Northampton midget greenhood (Pterostylis sp. Northampton) interim recovery plan 2004-2009
Robyn Luu, Alanna Chant and Val English
Wildlife Management Program No. 171
Department of Conservation and Land Management, July 2004
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About the document
Pterostylis sp. Northampton was discovered in 1978 by Stan Finck, a Victorian orchid enthusiast. The original locations are now recorded as Populations 1 and 2. No further populations were located until 1990, when A. Brown discovered another population on an unnamed road north of Population 1, but this area was mostly cleared in 1994. Population 4 was located in 1996 on a Shire reserve in Northampton, also by A. Brown. The species is currently known from five populations totalling approximately 44 plants. No plants were recorded in two of the populations during the most recent monitoring period.
An Interim Recovery Plan was developed for the species in 2000 (Phillimore et al. 2000). Information accumulated since that plan was completed has been incorporated into this plan and this document now replaces Phillimore et al. (2000).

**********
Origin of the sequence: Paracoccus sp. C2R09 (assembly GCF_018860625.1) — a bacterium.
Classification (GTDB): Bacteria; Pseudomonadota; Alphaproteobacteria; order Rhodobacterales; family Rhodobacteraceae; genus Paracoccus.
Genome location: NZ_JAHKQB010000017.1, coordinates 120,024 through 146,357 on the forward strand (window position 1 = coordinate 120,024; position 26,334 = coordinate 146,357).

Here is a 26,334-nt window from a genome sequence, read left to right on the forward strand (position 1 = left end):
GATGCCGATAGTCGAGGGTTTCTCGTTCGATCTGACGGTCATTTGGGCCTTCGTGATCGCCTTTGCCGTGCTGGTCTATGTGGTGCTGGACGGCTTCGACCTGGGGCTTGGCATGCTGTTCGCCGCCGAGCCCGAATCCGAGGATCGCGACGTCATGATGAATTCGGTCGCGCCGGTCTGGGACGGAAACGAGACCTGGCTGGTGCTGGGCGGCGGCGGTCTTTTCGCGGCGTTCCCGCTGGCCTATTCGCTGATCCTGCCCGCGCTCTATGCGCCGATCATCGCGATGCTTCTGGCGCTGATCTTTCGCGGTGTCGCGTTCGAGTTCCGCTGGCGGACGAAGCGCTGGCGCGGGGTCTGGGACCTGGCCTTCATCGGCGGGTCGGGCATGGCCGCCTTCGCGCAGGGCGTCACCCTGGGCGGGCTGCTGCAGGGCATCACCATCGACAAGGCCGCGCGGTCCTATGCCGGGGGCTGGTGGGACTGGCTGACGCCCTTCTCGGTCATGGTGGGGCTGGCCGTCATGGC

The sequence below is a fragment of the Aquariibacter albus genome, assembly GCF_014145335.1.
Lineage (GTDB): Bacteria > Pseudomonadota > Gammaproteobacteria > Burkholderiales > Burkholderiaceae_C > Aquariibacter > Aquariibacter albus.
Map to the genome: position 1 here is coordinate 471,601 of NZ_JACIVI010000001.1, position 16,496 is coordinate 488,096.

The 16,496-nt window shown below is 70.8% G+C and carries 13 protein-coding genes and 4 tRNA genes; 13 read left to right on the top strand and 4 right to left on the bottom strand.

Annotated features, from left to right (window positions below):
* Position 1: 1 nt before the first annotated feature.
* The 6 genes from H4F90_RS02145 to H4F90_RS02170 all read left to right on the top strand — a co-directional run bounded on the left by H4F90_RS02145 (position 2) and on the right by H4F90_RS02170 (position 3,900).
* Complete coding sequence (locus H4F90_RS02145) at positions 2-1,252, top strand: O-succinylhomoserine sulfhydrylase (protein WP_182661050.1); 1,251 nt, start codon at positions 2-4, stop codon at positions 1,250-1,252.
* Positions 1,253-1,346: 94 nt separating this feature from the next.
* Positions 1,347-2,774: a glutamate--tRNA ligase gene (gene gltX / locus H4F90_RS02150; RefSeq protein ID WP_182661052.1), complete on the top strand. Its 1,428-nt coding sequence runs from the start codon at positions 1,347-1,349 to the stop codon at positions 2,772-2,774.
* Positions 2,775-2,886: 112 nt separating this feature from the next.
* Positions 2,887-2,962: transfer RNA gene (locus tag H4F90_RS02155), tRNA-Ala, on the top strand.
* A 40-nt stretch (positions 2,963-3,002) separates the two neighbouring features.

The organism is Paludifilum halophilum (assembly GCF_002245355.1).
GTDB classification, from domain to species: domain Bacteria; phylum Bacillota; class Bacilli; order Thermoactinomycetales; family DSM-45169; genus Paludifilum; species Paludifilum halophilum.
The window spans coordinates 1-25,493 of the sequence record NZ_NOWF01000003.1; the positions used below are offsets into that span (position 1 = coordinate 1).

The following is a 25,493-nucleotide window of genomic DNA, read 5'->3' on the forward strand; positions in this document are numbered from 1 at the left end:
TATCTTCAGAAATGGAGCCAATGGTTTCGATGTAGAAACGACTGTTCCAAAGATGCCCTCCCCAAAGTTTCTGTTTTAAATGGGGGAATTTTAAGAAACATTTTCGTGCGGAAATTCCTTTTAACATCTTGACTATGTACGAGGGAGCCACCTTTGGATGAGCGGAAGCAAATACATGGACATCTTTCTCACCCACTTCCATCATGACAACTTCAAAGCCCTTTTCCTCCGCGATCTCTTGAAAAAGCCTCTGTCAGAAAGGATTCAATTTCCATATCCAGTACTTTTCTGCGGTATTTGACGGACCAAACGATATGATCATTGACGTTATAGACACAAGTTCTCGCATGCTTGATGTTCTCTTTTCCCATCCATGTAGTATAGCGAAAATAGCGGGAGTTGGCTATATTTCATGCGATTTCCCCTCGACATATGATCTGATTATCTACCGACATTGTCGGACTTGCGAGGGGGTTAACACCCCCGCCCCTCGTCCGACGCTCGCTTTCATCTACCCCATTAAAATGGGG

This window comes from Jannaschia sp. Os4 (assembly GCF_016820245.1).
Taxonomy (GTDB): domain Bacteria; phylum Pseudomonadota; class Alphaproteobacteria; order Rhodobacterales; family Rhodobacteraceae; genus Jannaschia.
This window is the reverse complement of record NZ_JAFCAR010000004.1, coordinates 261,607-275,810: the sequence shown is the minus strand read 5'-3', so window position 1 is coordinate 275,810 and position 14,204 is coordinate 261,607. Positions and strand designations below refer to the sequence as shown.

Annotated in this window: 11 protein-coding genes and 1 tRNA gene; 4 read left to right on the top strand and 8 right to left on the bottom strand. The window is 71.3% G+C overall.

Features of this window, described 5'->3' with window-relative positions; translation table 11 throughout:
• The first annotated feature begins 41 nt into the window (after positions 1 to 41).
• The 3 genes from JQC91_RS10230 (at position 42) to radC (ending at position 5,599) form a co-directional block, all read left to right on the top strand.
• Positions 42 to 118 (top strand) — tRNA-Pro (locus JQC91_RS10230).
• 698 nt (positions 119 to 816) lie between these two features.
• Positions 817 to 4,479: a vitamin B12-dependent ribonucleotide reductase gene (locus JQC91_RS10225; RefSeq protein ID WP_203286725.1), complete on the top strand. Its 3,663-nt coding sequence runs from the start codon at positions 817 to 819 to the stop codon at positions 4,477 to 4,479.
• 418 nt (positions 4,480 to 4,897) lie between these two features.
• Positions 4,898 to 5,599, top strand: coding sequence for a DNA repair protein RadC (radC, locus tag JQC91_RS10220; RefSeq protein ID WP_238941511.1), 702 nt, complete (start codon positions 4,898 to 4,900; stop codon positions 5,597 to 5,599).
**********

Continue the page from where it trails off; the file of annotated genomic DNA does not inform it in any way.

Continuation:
Pterostylis sp. Northampton (S.D.Hopper 3349) is a small tuberous herb 5-10 centimetres tall. The flower spike emerges from a basal rosette of leaves and bears between two and twenty pale green 'greenhood' flowers, each of which are approximately 5 by 5 mm in size (Hoffman and Brown 1998). Flowering occurs over a period of approximately three weeks from August to early September, with seed maturing between October and November. Plants are found in clumps or as solitary individuals. As is usual with the genus Pterostylis, plants become dormant after fruiting. Underground tuberoids continue the life cycle after an annual period of dormancy.
Pterostylis sp. Northampton has affinities with P. cycnocephala which occurs in eastern Australia and P. mutica (midget greenhood). P. mutica is found in semi-arid zones near Southern Cross and extends across the southern edge of the Nullarbor Plain into eastern Australia. P. sp. Northampton differs from P. mutica in that it is paler in colour, has forward-projecting labellum appendages and wavy-margined leaves (Hoffman and Brown 1998).